Bible, early Christian leaders were 'pro-choice'? Religion prof refuted

Bible, early Christian leaders were 'pro-choice'? Religion prof refuted

Bible, early Christian leaders were 'pro-choice'? Religion prof refuted

Do Christians really understand what they believe on the life question? Some left-leaning media contend there's some confusion among Christ-followers, particularly as it relates to the text the guides them, God's Holy Word.

Last Thursday, Politico posted commentary from Bradley Onishi, a former youth pastor and now a professor of religion at the University of San Francisco, that says the Bible's position really isn't pro-Life.

He's not the first to make that assertion. MSNBC's Joe Scarbrough on his show said Christian leaders and Republicans joined forces to make the abortion discussion a tool to win votes. "They invented the issue of abortion not just as a political issue, they said, 'We're going to make it a religious issue," said Scarbrough, citing Jerry Falwell as complicit in this movement.

Onishi, Bradley Onishi

Onishi agrees. He writes that Alabama Supreme Court Justice Tom Parker, in his opinion on that court's position that frozen embryos created during in vitro fertilization (IVF) are humans, got it wrong. Parker, he argues, was simply following a GOP pied piper plan to win votes, as Scarbrough suggests.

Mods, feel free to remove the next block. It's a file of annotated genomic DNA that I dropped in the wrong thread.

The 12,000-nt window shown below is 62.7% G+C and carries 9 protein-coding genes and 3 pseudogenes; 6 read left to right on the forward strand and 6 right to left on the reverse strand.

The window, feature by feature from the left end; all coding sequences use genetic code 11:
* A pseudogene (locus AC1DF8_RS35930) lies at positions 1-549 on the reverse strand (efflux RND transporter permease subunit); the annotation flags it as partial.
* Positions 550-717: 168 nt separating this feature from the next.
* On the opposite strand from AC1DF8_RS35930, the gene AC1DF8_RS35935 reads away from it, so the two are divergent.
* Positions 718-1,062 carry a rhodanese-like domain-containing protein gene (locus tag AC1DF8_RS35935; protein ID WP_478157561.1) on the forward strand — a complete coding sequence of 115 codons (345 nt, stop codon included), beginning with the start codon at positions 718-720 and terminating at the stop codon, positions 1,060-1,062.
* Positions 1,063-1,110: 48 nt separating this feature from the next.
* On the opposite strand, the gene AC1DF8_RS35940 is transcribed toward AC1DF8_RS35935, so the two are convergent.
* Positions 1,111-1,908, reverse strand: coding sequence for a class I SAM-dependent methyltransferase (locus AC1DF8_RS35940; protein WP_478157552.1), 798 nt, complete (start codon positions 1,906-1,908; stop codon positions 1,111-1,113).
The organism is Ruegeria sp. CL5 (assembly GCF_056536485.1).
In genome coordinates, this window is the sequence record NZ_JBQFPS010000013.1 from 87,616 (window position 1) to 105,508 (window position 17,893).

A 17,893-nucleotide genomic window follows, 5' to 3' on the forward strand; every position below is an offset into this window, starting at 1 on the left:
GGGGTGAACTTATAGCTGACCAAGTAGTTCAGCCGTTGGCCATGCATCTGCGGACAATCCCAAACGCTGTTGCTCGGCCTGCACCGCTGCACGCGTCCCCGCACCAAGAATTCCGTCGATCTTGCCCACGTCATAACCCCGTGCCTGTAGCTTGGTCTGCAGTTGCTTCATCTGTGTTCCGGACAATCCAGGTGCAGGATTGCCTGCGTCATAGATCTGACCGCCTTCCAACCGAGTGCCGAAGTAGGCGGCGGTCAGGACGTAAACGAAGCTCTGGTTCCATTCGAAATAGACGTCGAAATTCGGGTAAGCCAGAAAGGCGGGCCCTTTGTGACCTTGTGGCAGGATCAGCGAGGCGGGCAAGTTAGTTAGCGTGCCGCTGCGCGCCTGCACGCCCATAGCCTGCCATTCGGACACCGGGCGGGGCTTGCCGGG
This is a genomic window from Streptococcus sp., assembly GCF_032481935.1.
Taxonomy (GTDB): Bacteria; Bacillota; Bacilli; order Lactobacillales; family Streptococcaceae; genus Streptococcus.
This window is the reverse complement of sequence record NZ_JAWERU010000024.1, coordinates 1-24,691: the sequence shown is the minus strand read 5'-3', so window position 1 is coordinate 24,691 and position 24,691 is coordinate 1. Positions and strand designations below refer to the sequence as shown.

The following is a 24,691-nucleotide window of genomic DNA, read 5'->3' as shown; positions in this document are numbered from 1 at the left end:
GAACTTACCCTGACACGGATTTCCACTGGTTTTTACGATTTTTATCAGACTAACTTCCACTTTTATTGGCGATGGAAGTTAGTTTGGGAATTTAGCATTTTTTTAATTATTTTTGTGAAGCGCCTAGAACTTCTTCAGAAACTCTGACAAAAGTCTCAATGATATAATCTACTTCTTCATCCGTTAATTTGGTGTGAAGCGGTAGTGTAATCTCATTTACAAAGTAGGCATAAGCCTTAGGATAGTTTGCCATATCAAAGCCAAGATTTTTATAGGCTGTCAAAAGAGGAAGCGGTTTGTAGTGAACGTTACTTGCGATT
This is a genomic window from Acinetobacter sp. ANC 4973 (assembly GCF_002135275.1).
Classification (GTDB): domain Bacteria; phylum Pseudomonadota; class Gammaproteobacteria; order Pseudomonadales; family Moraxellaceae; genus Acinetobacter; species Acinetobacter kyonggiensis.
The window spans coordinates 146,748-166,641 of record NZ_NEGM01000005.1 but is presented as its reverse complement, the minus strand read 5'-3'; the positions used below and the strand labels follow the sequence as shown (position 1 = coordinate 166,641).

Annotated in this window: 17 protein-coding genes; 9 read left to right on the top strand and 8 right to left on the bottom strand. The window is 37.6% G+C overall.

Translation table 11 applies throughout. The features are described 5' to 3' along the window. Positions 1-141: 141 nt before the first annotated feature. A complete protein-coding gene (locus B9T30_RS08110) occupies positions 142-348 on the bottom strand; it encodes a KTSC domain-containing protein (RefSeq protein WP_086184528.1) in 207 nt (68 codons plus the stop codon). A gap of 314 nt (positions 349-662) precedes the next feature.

"Parker is repeating a political mantra concocted by Republican operatives in the late 20th century in a successful effort to create a conservative Catholic-Protestant voting bloc capable of taking over the GOP – and implementing their religious-political vision throughout the country," Onishi writes.

In search of biblical context

That's not how David Closson, the Family Research Council's director for Center for Biblical Worldview, sees it. Closson, appearing on Washington Watch Friday, said Onishi's piece lacks biblical context. Had Onishi studied scripture and church history more deeply, said Closson, he'd have found many theories opposed to the one he puts forth in his story.

"They never quote a single verse – and there's a reason they don't quote a single verse: it's because if they were to open the scripture in the Old Testament or the New Testament, you would see that the Bible is pro-life from cover to cover. The Church got that right for basically 2,000 years.

"From the first century, one of the very first moral ethics books that early Christians used, the Didache, it literally says, 'You shall not murder a child by abortion nor kill that which is begotten," Closson quoted.

The Didache is considered to be a work of patristic literature from an Apostolic father, one of a group who is believed to have had personal contact with the Apostles. It deals with morals, ethics, church practices and the eschatological hope of Christ's second coming at the end of time.

The Didache's stance on life continued into the Reformation Period with theologians like Martin Luther and John Calvin.

Closson, David (FRC) Closson

"This list goes on and on. It's really a who's who of church history that has weighed in on this issue, and they consistently have said the Bible is pro-life," Closson said.

Onishi continues in his column: "Within the lifetimes of many of today's evangelical Christian believers, their churches either supported abortion rights or were neutral on it. In the 1960s and 1970s, Southern Baptists and other historically conservative Protestant denominations held that abortion was not only permissible, but also should be left to individual choice."